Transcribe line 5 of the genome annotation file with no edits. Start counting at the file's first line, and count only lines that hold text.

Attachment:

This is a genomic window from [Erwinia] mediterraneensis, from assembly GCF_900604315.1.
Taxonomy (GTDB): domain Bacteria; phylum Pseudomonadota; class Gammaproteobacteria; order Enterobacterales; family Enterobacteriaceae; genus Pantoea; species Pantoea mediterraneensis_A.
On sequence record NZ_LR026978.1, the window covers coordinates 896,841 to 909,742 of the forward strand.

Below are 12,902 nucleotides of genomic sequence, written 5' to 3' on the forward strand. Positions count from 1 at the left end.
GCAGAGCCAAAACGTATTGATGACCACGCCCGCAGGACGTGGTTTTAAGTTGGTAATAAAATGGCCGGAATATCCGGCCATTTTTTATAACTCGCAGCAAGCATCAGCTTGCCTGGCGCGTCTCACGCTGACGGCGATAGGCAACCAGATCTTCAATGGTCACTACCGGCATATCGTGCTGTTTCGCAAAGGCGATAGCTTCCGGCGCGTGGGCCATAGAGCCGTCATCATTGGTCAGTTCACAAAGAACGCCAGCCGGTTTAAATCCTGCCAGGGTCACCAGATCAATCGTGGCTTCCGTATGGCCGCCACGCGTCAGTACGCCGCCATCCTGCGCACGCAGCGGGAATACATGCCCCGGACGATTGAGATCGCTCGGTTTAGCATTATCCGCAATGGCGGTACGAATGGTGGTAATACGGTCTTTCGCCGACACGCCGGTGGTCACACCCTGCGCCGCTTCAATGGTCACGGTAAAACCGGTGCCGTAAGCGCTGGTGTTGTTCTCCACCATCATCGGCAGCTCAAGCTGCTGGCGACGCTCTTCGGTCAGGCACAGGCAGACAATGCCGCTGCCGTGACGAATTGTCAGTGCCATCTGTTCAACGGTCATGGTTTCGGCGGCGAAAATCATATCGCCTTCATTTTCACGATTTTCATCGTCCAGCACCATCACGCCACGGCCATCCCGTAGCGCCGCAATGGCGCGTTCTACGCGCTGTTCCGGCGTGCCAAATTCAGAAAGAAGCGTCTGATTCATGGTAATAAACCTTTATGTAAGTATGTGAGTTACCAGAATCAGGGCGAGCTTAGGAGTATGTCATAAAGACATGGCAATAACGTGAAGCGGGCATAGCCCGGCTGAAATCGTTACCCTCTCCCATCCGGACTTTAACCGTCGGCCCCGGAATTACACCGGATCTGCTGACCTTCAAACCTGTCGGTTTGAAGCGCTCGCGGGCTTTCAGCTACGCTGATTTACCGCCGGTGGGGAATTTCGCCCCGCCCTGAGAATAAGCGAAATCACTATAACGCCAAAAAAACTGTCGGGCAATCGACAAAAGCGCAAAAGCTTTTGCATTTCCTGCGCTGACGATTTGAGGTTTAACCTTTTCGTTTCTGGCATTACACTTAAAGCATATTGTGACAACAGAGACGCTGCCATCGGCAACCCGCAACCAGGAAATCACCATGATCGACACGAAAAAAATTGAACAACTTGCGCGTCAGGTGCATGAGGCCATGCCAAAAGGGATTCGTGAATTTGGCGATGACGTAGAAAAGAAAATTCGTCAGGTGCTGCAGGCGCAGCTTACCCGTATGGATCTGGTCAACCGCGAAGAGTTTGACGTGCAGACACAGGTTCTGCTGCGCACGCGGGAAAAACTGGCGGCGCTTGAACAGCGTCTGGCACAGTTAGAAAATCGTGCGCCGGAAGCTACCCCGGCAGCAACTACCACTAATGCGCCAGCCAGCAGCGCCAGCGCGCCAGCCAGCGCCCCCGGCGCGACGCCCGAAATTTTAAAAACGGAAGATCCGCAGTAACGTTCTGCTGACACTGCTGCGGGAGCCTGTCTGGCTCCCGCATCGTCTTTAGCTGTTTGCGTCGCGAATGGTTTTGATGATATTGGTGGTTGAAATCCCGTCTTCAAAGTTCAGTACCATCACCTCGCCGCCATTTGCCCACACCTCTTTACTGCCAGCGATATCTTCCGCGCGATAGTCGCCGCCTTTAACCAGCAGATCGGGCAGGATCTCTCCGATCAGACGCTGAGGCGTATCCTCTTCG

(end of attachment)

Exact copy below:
GCAGAGCCAAAACGTATTGATGACCACGCCCGCAGGACGTGGTTTTAAGTTGGTAATAAAATGGCCGGAATATCCGGCCATTTTTTATAACTCGCAGCAAGCATCAGCTTGCCTGGCGCGTCTCACGCTGACGGCGATAGGCAACCAGATCTTCAATGGTCACTACCGGCATATCGTGCTGTTTCGCAAAGGCGATAGCTTCCGGCGCGTGGGCCATAGAGCCGTCATCATTGGTCAGTTCACAAAGAACGCCAGCCGGTTTAAATCCTGCCAGGGTCACCAGATCAATCGTGGCTTCCGTATGGCCGCCACGCGTCAGTACGCCGCCATCCTGCGCACGCAGCGGGAATACATGCCCCGGACGATTGAGATCGCTCGGTTTAGCATTATCCGCAATGGCGGTACGAATGGTGGTAATACGGTCTTTCGCCGACACGCCGGTGGTCACACCCTGCGCCGCTTCAATGGTCACGGTAAAACCGGTGCCGTAAGCGCTGGTGTTGTTCTCCACCATCATCGGCAGCTCAAGCTGCTGGCGACGCTCTTCGGTCAGGCACAGGCAGACAATGCCGCTGCCGTGACGAATTGTCAGTGCCATCTGTTCAACGGTCATGGTTTCGGCGGCGAAAATCATATCGCCTTCATTTTCACGATTTTCATCGTCCAGCACCATCACGCCACGGCCATCCCGTAGCGCCGCAATGGCGCGTTCTACGCGCTGTTCCGGCGTGCCAAATTCAGAAAGAAGCGTCTGATTCATGGTAATAAACCTTTATGTAAGTATGTGAGTTACCAGAATCAGGGCGAGCTTAGGAGTATGTCATAAAGACATGGCAATAACGTGAAGCGGGCATAGCCCGGCTGAAATCGTTACCCTCTCCCATCCGGACTTTAACCGTCGGCCCCGGAATTACACCGGATCTGCTGACCTTCAAACCTGTCGGTTTGAAGCGCTCGCGGGCTTTCAGCTACGCTGATTTACCGCCGGTGGGGAATTTCGCCCCGCCCTGAGAATAAGCGAAATCACTATAACGCCAAAAAAACTGTCGGGCAATCGACAAAAGCGCAAAAGCTTTTGCATTTCCTGCGCTGACGATTTGAGGTTTAACCTTTTCGTTTCTGGCATTACACTTAAAGCATATTGTGACAACAGAGACGCTGCCATCGGCAACCCGCAACCAGGAAATCACCATGATCGACACGAAAAAAATTGAACAACTTGCGCGTCAGGTGCATGAGGCCATGCCAAAAGGGATTCGTGAATTTGGCGATGACGTAGAAAAGAAAATTCGTCAGGTGCTGCAGGCGCAGCTTACCCGTATGGATCTGGTCAACCGCGAAGAGTTTGACGTGCAGACACAGGTTCTGCTGCGCACGCGGGAAAAACTGGCGGCGCTTGAACAGCGTCTGGCACAGTTAGAAAATCGTGCGCCGGAAGCTACCCCGGCAGCAACTACCACTAATGCGCCAGCCAGCAGCGCCAGCGCGCCAGCCAGCGCCCCCGGCGCGACGCCCGAAATTTTAAAAACGGAAGATCCGCAGTAACGTTCTGCTGACACTGCTGCGGGAGCCTGTCTGGCTCCCGCATCGTCTTTAGCTGTTTGCGTCGCGAATGGTTTTGATGATATTGGTGGTTGAAATCCCGTCTTCAAAGTTCAGTACCATCACCTCGCCGCCATTTGCCCACACCTCTTTACTGCCAGCGATATCTTCCGCGCGATAGTCGCCGCCTTTAACCAGCAGATCGGGCAGGATCTCTCCGATCAGACGCTGAGGCGTATCCTCTTCG